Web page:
My tab is much wider than yours

“… your tab can go right up your …” And if we’re going to measure who’s got a wider one, let me point out that my space key is wider than your tab. Tab width is just one of many arbitrary things developers love to argue about, and no matter what you say, mine is always better than yours, even though there’s no true argument for either option.

Some colours are arbitrary - Mahana no Atua by Paul Gauguin Photo: Rawpixel

Don’t you just love it when you commit your code, make a pull request, and somebody rejects it because one line is 3 characters too wide and you need to fix it? Since that line of code is nested a few levels, and you have to follow a naming convention, you need to break a single simple operation into multiple lines. Whoever thought that’s more readable than a line with 3 extra characters?

Back in the days, standard punch cards had 80 columns, thus limiting line length to 80 characters. Early command-line systems kept that as the number of characters on screen, and even though files supported longer lines, it made sense to have your code fit on the screen without wrapping. Nowadays, however, you’ll find limits of 90, 120, 150 characters, or even some more random number. Who comes up with these numbers? Within your team it’s probably someone who only works on a 13’’ laptop and uses the terminal to write their code because they’re so hardcore.

Yeah, but …

I know what you’re thinking, you’re thinking about every single argument you’ve ever heard in favour of limiting the line length. Think again - are those arguments really about some specific line length, or are they actually about keeping each line of code readable and concise? Do these arguments apply to code, or are they really about something else, like Git commit messages where character limits encourage separating unrelated changes?

Tabs vs spaces

That’s another great debate; I’ve heard many arguments for one or another, perhaps the most convincing one being that everyone can adjust their tab size, so there’s no need to agree (and consequently argue) on how many characters to use per indentation level.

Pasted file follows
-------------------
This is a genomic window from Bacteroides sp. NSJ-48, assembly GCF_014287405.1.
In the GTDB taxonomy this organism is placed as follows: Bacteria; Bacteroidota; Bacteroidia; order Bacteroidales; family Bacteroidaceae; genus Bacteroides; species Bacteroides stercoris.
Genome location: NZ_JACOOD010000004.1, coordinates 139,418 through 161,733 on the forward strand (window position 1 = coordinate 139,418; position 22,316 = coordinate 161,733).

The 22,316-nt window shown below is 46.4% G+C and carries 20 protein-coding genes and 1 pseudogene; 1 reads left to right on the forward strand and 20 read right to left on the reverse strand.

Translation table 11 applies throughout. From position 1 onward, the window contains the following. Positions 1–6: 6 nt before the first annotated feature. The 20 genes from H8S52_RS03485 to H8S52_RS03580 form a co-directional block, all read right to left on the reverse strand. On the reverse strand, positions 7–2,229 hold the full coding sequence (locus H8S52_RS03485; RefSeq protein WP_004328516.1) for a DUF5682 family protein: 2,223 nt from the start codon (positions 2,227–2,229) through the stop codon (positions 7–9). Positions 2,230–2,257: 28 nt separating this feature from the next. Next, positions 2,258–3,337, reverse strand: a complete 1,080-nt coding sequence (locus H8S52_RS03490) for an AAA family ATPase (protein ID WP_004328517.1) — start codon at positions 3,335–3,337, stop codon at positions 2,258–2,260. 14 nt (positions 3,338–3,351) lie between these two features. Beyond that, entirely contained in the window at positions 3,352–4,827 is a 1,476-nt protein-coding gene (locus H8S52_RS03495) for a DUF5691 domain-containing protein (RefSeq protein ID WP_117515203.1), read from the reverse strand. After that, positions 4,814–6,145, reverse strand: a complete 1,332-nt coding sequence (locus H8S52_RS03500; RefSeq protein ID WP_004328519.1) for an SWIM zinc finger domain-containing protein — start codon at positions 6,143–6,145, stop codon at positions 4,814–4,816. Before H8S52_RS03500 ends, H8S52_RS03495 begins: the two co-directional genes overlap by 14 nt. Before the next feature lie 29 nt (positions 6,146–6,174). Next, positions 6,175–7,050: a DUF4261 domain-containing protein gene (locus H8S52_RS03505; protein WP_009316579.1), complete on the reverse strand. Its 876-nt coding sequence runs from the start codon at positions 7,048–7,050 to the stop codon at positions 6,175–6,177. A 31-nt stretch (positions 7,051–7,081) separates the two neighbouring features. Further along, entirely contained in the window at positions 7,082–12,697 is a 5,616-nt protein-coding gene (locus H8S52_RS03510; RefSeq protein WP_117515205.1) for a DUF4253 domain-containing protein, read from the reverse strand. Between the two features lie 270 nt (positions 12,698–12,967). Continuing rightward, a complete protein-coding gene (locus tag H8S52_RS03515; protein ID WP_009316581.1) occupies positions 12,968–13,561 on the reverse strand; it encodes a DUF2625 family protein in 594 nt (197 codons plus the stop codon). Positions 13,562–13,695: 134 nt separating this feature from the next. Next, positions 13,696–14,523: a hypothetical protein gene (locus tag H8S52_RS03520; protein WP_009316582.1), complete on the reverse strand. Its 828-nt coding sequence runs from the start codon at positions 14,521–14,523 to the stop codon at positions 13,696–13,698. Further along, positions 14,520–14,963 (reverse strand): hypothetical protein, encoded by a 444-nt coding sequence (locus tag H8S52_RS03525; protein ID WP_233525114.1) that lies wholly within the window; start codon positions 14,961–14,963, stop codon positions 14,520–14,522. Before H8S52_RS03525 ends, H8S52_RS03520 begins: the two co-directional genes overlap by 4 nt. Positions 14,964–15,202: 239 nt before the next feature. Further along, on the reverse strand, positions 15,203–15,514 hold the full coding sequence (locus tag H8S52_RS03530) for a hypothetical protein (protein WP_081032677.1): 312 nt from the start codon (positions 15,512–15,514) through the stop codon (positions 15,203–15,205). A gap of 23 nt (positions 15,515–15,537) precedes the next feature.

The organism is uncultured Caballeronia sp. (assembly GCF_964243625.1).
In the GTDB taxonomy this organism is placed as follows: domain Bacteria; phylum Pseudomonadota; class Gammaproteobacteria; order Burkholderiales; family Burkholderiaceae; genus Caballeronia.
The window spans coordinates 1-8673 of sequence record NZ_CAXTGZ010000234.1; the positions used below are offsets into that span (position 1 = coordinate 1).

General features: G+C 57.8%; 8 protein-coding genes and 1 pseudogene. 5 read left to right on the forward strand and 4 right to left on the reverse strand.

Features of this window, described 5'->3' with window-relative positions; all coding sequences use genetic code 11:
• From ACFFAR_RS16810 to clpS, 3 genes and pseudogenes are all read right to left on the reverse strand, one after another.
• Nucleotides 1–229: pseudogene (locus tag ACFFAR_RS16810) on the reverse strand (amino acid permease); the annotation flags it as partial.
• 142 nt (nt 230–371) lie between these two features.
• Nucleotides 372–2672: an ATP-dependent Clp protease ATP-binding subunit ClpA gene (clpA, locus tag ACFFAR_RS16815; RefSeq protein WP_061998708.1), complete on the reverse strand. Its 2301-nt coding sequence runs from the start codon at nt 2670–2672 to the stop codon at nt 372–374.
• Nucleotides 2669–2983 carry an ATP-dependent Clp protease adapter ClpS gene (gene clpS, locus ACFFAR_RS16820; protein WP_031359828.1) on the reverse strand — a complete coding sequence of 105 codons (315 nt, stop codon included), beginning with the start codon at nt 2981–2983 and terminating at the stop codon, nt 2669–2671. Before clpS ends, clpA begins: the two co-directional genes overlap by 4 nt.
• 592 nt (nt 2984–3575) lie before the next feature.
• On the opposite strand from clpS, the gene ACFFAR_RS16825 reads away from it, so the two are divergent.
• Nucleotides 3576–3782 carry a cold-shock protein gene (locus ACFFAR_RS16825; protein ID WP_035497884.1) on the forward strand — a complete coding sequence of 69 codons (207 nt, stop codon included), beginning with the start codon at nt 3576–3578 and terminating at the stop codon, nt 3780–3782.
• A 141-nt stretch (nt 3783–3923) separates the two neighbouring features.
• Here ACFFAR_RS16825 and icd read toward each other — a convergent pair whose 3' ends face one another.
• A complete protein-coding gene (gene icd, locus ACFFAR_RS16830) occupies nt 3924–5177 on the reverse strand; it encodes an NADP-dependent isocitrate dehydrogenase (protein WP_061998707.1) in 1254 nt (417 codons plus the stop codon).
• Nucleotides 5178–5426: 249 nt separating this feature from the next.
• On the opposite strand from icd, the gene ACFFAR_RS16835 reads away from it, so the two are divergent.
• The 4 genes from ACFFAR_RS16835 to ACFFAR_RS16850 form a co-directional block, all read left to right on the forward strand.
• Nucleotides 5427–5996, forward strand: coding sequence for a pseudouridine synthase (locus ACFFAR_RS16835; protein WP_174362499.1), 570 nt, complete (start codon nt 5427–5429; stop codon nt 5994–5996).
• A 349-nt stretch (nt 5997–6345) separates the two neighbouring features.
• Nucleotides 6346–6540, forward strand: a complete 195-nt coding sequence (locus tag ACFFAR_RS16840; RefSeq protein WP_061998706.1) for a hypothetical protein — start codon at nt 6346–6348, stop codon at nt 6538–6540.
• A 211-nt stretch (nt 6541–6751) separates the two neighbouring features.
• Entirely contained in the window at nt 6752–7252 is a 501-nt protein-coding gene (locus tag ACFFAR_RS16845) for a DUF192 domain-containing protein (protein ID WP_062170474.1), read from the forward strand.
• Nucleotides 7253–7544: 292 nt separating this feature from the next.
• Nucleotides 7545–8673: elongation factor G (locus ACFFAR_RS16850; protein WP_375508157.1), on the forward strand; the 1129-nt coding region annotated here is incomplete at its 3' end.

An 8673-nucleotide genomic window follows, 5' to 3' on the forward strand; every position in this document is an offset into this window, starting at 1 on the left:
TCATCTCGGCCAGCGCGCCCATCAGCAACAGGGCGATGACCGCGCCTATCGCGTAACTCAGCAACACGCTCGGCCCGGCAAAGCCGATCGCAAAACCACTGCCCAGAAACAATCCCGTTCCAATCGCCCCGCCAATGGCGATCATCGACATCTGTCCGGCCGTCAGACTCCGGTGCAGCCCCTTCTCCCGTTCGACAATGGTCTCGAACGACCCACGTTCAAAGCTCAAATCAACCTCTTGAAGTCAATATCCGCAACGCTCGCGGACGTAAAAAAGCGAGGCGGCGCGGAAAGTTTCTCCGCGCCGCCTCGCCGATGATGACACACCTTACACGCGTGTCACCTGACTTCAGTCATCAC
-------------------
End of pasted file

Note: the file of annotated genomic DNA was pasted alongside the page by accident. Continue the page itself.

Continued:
See where this is going? Someone preferring tab width of 2 characters will see their code neatly fit the 80 characters limit, while someone preferring tab width of 4 characters will potentially see some lines going over the limit. Linter, however, unless specifically set to use one of the two preferences for tab width, will happily count the tab as a single character.

So I was looking at your code

Back in my junior days, a higher dev (I thought about him as a senior, though looking back he was probably just a bit above me) came to me and said “So I was looking at your code, and it seems you’re using tabs. Could you please use spaces like the rest of us?” and then proceeded to show me my code in a terminal window with tabs spanning 8 characters.

As a fresh dev I just accepted that and proceeded to replace my tabs with spaces, and I’ve been using spaces ever since. A few years later in a situation like that, I’d probably keep fruitlessly arguing over which is better …

Sometimes arbitrary is fine

Despite everything I just wrote, as a project lead, I still enforce line length limits in my projects and push other devs to follow them. Granted it’d be better to limit how many variables, operations or function calls can there be in a single line before breaking it up, but implementing that takes work and I’m lazy, so [rolls dice, 6 times 20] 120 characters it is.